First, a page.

Women in History – 5 May
Irene Opdyke (born Irena Gut, 5 May 1922, Kozienice, Poland – 17 May 2003) was a Polish nurse who gained recognition for aiding Jews persecuted by the Nazis during World War II and for saving twelve Jews.
In 1942, Irena Gut witnessed Nazi soldiers throw a baby into the air and shoot the child dead. During the German occupation, Gut was hired by Major Eduard Rügemer to work in a kitchen of a hotel. She would take food from the hotel and smuggle it to the local ghetto.
Later, she smuggled Jews into the woods and delivered food to them there as well. Rügemer then asked Gut to work as a housekeeper in his villa. She hid 12 Jews in the cellar and each day they would come out and help her clean the house.
In 1944, she and several Jews fled until Russian forces occupied Poland. After the war, she made her way to West Germany and then to the United States.
In 1982, she was recognized and honored by Yad Vashem as Righteous Among the Nations.
Estelle Sylvia Pankhurst (5 May 1882 – 27 September 1960) was an English campaigner for the suffragette movement in the United Kingdom. She was for a time a prominent left communist who then devoted herself to the cause of anti-fascism.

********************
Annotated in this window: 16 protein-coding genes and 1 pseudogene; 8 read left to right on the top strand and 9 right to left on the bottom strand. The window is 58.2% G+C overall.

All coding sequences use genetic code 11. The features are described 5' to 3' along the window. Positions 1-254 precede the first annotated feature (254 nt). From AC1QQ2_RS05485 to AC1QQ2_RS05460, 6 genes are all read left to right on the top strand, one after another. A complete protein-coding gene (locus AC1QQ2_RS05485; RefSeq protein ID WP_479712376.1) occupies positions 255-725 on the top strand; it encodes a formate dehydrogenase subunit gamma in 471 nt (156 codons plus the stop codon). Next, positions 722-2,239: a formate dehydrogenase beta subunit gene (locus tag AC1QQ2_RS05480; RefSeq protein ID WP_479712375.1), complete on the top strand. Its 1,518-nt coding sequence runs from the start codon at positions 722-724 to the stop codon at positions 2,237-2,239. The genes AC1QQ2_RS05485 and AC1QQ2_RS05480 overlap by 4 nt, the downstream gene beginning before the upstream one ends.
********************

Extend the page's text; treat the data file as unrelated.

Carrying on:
Estelle Sylvia Pankhurst was born in Manchester, a daughter of Dr. Richard Pankhurst and Emmeline Pankhurst, members of the Independent Labour Party and (especially Emmeline) much concerned with women’s rights. She and her sisters attended the Manchester High School for Girls. Her sisters, Christabel and Adela, were also suffragists. She trained as an artist at the Manchester School of Art, and, in 1900, won a scholarship to the Royal College of Art in South Kensington. In 1907, she toured the industrial towns of the North of England and in Scotland painting working class women in their work environment.
In 1906, Sylvia Pankhurst started to work full-time with the Women’s Social and Political Union (WSPU) with her sister and her mother.
In the early 1930s, Pankhurst drifted away from communist politics, but remained involved in movements connected with anti-fascism and anti-colonialism.
She responded to the Italian invasion of Ethiopia by publishing The New Times and Ethiopia News from 1936, and became a supporter of Haile Selassie. She raised funds for Ethiopia’s first teaching hospital and wrote extensively on Ethiopian art and culture.
She died in Addis Ababa in 1960, aged 78, and received a full state funeral at which Haile Selassie named her “an honorary Ethiopian”. She is the only foreigner buried in front of Holy Trinity Cathedral in Addis Ababa, in a section reserved for patriots of the Italian war.